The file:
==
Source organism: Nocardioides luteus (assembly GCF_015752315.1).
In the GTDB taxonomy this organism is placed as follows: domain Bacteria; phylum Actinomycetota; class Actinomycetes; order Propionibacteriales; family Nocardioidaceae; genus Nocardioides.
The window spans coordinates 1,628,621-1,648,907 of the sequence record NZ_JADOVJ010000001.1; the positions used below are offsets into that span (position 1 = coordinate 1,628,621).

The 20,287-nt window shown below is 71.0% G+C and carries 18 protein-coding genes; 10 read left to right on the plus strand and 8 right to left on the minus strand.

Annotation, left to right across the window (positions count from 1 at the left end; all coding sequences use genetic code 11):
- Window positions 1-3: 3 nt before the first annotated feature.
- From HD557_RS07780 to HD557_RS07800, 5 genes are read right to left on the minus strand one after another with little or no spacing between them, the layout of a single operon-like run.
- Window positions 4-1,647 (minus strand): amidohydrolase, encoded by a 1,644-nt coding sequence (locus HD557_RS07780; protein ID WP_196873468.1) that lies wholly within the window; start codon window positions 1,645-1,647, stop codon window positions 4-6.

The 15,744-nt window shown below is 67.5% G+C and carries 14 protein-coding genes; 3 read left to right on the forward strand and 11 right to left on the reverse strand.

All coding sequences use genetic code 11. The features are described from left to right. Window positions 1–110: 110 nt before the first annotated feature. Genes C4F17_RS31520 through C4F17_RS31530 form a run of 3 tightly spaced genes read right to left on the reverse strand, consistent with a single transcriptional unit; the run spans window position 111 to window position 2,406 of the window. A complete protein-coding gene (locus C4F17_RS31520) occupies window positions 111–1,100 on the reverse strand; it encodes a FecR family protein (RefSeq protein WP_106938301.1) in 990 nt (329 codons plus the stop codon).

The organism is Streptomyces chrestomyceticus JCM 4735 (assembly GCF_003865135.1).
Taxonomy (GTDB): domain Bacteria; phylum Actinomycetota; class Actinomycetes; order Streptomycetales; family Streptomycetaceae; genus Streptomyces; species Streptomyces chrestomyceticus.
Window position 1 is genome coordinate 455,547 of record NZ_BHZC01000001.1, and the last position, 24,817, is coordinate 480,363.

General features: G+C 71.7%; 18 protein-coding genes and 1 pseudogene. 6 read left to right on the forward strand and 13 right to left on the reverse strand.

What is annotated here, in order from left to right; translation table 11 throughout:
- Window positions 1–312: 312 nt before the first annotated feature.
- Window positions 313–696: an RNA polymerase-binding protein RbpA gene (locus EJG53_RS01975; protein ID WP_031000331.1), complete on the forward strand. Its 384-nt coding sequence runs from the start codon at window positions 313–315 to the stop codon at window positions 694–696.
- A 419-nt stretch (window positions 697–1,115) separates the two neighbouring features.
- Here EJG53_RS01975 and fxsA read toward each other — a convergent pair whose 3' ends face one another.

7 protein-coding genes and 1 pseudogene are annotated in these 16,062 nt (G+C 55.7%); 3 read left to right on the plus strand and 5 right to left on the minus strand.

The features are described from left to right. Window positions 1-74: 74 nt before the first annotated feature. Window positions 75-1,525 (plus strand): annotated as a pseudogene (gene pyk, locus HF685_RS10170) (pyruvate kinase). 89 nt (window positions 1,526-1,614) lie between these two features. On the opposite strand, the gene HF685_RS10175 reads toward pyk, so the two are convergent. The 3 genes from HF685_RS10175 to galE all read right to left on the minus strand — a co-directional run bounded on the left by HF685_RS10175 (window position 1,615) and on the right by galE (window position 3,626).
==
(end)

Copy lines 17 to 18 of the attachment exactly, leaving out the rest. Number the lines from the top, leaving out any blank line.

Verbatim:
- Window positions 313–696: an RNA polymerase-binding protein RbpA gene (locus EJG53_RS01975; protein ID WP_031000331.1), complete on the forward strand. Its 384-nt coding sequence runs from the start codon at window positions 313–315 to the stop codon at window positions 694–696.
- A 419-nt stretch (window positions 697–1,115) separates the two neighbouring features.